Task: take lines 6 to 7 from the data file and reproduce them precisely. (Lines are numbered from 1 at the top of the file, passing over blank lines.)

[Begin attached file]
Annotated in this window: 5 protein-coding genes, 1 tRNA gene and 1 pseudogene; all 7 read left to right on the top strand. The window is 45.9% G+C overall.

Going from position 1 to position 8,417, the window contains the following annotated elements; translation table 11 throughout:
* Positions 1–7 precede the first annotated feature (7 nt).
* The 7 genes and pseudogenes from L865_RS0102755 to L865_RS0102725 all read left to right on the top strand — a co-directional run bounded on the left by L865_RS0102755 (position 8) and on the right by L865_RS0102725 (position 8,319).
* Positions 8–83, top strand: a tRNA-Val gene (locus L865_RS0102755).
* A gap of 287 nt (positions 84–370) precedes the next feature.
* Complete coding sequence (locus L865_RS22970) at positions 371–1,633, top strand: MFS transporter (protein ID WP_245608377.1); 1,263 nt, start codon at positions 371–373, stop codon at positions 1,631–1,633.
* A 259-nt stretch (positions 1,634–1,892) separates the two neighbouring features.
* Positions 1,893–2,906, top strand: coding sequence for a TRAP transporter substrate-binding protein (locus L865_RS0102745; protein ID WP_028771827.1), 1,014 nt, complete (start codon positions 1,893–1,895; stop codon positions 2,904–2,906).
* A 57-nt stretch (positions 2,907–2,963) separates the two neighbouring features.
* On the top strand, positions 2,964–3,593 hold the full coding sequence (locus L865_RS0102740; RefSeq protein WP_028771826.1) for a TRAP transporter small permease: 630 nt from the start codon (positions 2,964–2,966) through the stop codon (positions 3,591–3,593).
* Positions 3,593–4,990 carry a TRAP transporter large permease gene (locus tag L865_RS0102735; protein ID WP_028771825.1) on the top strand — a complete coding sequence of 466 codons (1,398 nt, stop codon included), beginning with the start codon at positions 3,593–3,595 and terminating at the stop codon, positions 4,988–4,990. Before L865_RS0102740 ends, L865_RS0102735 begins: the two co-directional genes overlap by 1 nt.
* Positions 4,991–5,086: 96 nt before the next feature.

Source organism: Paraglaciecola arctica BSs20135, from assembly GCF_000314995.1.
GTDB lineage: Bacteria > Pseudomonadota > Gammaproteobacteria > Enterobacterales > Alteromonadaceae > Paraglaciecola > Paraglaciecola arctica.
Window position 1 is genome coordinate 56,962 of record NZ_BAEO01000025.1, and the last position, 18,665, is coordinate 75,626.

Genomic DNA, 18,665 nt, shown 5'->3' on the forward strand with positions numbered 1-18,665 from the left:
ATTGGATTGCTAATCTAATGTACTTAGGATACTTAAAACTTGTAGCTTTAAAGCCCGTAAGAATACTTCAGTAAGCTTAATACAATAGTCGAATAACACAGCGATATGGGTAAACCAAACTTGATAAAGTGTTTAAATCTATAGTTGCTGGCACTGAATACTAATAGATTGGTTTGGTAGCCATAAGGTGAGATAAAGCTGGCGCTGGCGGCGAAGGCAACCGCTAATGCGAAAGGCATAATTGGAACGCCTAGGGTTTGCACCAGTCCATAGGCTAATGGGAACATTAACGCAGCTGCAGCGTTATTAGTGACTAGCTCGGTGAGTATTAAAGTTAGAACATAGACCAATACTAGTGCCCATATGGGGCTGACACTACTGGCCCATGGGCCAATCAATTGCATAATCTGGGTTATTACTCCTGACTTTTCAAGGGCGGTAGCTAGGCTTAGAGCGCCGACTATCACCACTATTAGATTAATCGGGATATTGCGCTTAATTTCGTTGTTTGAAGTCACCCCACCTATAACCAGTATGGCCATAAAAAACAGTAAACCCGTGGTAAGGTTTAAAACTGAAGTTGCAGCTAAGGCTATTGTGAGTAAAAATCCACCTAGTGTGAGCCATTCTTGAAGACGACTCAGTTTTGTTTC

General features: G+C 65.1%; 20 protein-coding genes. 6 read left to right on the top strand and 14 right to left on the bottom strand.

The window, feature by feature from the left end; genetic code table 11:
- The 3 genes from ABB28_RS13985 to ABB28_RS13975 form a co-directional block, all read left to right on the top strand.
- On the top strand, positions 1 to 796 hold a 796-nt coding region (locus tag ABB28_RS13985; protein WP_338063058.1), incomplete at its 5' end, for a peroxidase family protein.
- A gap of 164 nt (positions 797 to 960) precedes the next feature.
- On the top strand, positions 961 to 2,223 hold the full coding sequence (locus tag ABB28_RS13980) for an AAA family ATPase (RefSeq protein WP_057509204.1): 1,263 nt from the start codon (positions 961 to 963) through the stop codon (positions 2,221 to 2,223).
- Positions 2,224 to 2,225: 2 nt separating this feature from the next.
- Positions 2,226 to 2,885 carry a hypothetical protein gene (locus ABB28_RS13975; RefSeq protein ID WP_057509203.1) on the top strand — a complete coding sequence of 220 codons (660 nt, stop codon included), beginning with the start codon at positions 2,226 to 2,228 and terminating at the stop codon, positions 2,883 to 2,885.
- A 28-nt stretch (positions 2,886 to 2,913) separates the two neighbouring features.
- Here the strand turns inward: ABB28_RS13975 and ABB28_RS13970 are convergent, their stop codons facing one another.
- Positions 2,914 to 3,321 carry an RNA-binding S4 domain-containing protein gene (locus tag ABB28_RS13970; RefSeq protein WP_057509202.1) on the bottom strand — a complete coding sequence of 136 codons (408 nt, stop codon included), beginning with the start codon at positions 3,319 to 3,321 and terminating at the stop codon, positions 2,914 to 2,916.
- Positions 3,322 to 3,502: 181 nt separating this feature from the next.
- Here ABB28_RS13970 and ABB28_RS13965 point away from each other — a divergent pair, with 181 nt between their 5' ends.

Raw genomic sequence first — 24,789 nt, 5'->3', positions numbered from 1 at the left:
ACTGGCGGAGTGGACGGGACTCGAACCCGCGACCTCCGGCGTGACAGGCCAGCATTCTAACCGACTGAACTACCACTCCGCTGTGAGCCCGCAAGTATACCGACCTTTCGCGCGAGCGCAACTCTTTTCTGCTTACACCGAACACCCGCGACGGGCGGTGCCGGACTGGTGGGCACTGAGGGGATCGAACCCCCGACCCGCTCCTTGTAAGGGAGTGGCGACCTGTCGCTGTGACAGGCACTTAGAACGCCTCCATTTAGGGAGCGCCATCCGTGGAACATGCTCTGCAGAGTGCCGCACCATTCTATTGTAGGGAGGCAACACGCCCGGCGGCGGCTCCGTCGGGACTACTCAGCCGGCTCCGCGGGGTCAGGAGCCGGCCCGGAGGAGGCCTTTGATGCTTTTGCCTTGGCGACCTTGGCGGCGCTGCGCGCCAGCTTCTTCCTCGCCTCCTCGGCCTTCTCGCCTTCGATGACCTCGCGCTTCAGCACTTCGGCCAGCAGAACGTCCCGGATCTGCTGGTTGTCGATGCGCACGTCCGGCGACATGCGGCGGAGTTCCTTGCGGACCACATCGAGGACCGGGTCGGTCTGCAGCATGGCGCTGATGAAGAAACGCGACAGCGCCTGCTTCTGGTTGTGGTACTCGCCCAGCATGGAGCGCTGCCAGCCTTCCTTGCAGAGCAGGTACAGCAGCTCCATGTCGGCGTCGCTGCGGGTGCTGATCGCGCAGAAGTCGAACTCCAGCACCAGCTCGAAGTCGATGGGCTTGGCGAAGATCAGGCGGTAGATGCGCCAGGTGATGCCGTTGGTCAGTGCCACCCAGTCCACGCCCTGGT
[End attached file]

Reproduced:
* A gap of 287 nt (positions 84–370) precedes the next feature.
* Complete coding sequence (locus L865_RS22970) at positions 371–1,633, top strand: MFS transporter (protein ID WP_245608377.1); 1,263 nt, start codon at positions 371–373, stop codon at positions 1,631–1,633.